Oisoi is a pan-Asian restaurant in the centre of Sheffield and has been top of my wishlist for months, ever since a Yorkshire-based colleague started raving about it with the zeal of a religious convert. Finally, judgement day arrives and stepping through the door it’s immediately clear this is something special.
The layout is clean and open, each table busy on a midweek night, and an excitable atmosphere that never tips over into rowdiness. The staff are attentive and clearly proud of what they’ve helped create, giving personalised descriptions of the dishes, refreshingly far from the rote narration of so many places. Open kitchens always give an insight into the behind-the-scenes character of a restaurant, and Oisoi’s is delightfully relaxed, full of upbeat chefs prepping food with a calm precision far removed from the boiling pot chaos we’re led to expect from low-rent TV shows.
To introduce the meal, there’s a little bowl of chopped fruit, alongside a plate of edamame beans and steamed peanuts. The freshness of the ingredients is paramount, even for simple dishes like these. Of course, to do Oisoi properly you need to begin with their sake. Lighter and more crisp than generic Japanese rice wine, it comes in a pouring pot with two little cups and a cheerful explanation of the friendship ritual involved.
Then a tofu dish, combining shiitake mushroom and green beans, lightly doused in a delicious shibanuma sauce (a balanced mixture of yuzu, sesame oil and peanuts). This is tofu unlike any you’ve tried before. These silky white circles provide a smart counterpoint to the dark umami-rich mushrooms and crunchy green beans. This is matched with the steamed dumpling and bao platter, featuring a who’s who of classic fillings: honeyroast pork, prawns and beef. You’d be hard-pressed to find a better, fresher selection of dim sum in the North.
The kimchi is air shipped over from South Korea every week
The Korean grill proves to be the most exciting dish on the menu, separated into five component parts. An impressive pile of thinly-sliced Argentine prime sirloin steak sits next to a red date chilli paste, grilled enoki mushrooms and two different preparations of kimchi. This spiced cabbage is Oisoi’s secret weapon. It’s air shipped over from South Korea every week, from award-winning kimchi maker Mrs Park Kwang Hee, who also designs the menu’s Korean dishes. The genius of this plate lies in the textures – each element is wildly different but every part matters.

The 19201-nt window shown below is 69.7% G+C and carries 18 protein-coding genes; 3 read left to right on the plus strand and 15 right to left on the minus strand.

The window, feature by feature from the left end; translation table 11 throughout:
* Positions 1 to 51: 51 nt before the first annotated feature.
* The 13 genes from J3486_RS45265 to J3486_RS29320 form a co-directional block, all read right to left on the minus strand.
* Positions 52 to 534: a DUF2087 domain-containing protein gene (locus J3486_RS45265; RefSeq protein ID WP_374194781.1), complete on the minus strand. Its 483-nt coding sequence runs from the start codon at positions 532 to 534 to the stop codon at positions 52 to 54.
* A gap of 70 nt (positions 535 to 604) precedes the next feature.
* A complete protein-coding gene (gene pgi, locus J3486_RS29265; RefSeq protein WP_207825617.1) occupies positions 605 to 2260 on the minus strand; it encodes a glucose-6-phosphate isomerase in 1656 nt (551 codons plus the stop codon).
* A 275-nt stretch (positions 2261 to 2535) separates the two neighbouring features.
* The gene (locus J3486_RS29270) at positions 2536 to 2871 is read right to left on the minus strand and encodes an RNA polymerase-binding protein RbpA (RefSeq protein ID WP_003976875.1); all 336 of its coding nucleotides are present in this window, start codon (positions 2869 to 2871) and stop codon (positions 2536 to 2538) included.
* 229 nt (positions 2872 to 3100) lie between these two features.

Returning to the classics, the Sichuan Kung Pao chicken is a red-hot kick of a dish. Speckled with dark red chili slices and peanuts, the chicken is beautifully soft and while it certainly packs a punch, it isn’t a case of heat for the sake of heat. The hot spices enhance the dark sweet flavours of the sauce, rather than overwhelm it. A side order of kimchi fried rice is the perfect pairing, though the vegetable noodles have enough bite and flavour to serve as a standalone dish.
The spare ribs and grilled asparagus are a must-try. One of the most popular dishes on the menu, and for good reason. The meat is soft and indulgent, tumbling apart at the merest touch, while the glazed rib sauce is ridiculously messy but near-impossible to put down.
The desserts are another dazzling array of shapes and colours. The matcha cheesecake is a vivid green slab of sugar-free (though not calorie-free, sadly) luxury, with a welcome blob of raspberry sauce. The strawberry mousse is a superb light finale, but the highlight, possibly of the entire meal, is the sesame ice cream. Slate gray and visually unremarkable, one mouthful is an eye-opening experience – gloriously creamy, with that rich, deep roasted flavour, and again, without any added sugar.
It’s no surprise Oisoi makes a disciple of everyone who eats there. The basics are covered – beautifully fresh ingredients, a relaxed atmosphere and an appealing layout – but the reason every seat is full is down to the food. This is forward-thinking oriental cuisine with incredible attention to detail and even the classics have been refined to the point where you won’t find anything like this elsewhere in Sheffield. Word has it that Oisoi are looking to expand in the coming years, with Manchester proving a prime target, but why wait? Oisoi is worth a visit to the Steel City right now.
Photos by Tom Lord